It has puzzled me, for instance, that the poetry coming out of Trinidad in the last fifteen years or so – reaching me more through publication – had been emerging from one, small corner of Trinidad’s language continuum, albeit with inflections hinting at the larger body. Trinidad is one of the most linguistically liberated spaces in the Caribbean. But, I was wrong. I had not, at that point, read the work of Desiree Seebaran or, even more so, Jannine Horsford, who were exploring the possibilities and magic of their local nation language (and I mean language in its broadest and best sense). Work like Andre Bagoo’s, though not of the same category or concern, was deeply engaged with Trinidad’s mythology and society and, as a journalist by day, he engaged with the ‘mundane’ society. Danielle Boodoo Fortuné’s work manages, with an admirable balance of subtlety and abandon, this language continuum, creating an intriguing relationship between the orality of Trinidad and the written work she would’ve encountered in reading poetry. The same can be said of Shivanee Ramlochan. They all have that unabashed and settled sense of the supreme importance of Trinidad over anywhere else; uniquely Trinidadian. The beauty of this is that it becomes established, and settles into the background. Rather than distract, it is something that could be taken for granted. Roots. This frees writers to interact (as equals) with literature from anywhere else in the world.

What I am trying to say is that what has made its way to us through publication has made that progress on the basis of certain ‘objective’ considerations of Craft with a capital C – including individual writers’ achievement in reproducing and innovating some of the principles that govern how we think about craft – as well as the ability to enter ‘grand’ discourses using the local as material. All this, as opposed to the tackling of local discourses in and of themselves, even for those that do not qualify or cannot be attached to ‘grand discourses’ – and we certainly have not looked at what is good on the basis of the produced work’s relationship to its society. Rather, we marvel more at the ‘scientific’ capability of art to ‘capture’, to accurately observe to the point where one’s distance – presumably allowing for more accurate observation – becomes a thing, a subject. We have strived for this rather than texture, which arrives through touch – to truly touch and be touched by the society, both gently and roughly. It is perhaps this conundrum that Mass Cyrus addresses at the beginning of Erna Brodber’s groundbreaking novel Myal, ‘but this kind of people, … spirit too sekkle pekkle. Best let them keep their distance after all.’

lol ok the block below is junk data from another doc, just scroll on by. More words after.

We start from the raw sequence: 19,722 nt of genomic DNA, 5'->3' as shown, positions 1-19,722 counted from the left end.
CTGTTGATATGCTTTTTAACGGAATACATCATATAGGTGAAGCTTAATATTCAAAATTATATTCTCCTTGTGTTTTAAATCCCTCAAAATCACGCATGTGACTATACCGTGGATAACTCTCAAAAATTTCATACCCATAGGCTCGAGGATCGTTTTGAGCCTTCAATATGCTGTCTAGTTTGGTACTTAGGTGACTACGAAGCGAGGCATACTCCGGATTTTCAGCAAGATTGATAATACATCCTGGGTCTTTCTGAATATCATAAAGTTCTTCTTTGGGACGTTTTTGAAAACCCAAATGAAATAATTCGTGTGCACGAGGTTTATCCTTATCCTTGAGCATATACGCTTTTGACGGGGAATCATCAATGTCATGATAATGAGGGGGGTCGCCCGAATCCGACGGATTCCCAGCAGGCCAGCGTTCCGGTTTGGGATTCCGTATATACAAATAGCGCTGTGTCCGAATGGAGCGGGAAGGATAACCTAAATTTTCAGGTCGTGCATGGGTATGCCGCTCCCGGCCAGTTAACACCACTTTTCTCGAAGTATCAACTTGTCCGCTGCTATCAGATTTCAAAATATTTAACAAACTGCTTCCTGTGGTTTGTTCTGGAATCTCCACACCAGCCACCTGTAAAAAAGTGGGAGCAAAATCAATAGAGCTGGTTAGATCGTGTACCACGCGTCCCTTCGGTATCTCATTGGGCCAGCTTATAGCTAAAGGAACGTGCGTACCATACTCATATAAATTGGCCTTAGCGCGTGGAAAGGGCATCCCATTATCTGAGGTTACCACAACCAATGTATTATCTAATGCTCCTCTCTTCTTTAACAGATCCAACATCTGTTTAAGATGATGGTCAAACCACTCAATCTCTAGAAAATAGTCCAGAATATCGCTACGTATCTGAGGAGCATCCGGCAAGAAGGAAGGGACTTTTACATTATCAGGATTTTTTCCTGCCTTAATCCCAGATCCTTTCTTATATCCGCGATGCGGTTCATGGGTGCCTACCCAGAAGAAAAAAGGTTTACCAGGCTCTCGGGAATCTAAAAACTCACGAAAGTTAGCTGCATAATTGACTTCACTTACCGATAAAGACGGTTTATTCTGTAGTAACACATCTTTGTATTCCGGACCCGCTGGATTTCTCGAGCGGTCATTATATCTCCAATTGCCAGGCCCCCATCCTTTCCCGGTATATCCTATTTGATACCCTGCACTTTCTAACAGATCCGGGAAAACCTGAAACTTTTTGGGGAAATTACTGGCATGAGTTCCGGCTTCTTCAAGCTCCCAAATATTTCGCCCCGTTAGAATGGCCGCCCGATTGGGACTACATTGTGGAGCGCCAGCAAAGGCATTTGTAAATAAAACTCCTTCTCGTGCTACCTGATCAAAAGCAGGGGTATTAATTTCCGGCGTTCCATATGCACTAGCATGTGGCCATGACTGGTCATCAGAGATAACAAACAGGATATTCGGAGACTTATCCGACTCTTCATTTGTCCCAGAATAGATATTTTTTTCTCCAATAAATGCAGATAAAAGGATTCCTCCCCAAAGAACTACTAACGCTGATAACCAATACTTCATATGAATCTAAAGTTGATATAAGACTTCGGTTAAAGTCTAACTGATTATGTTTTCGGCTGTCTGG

To be frank, and to admit my biases, I am less drawn to ‘accurate observation’ and ‘capturing’ (and containing, for there isn’t capture without containment) than I am in the writers habitation of space, of language and of cultural variety inherent in these. I am more interested in writing that contains the texture of the place, through being in touch with it, one that is also, and therefore, touched by the place – a writing that is not in full control, that is not acting unilaterally upon distanced material, but writing that acts and can be acted upon. Writing that can be vessel, rather than spirit tief or cyapturer … or, perhaps, somewhere in between (if the gods allow it). This may have been the reason why I was particularly interested – when thinking of what is truly new – in those un-smudged by too much publication or those still freshly into it. This seemed, to me, the way to go; before they get swept up in a certain idea of poetry, being a writer, ‘the writing life’ and so on, all their own regimes of truth, privileging certain realities, certain basic assumptions in the background of their praxis while sidelining others. Of course, this ‘untouchedness’ is not to be found equally in the writers gathered here. I am moving away from ‘accurate observation’ as the basis for metaphor and poetics, and I suppose I am less inclined toward the absolute precision and perfection that our science is after. Something in my interest in texture allows me to read differently, dealing with what would, under another gaze, be considered imperfect, imprecise.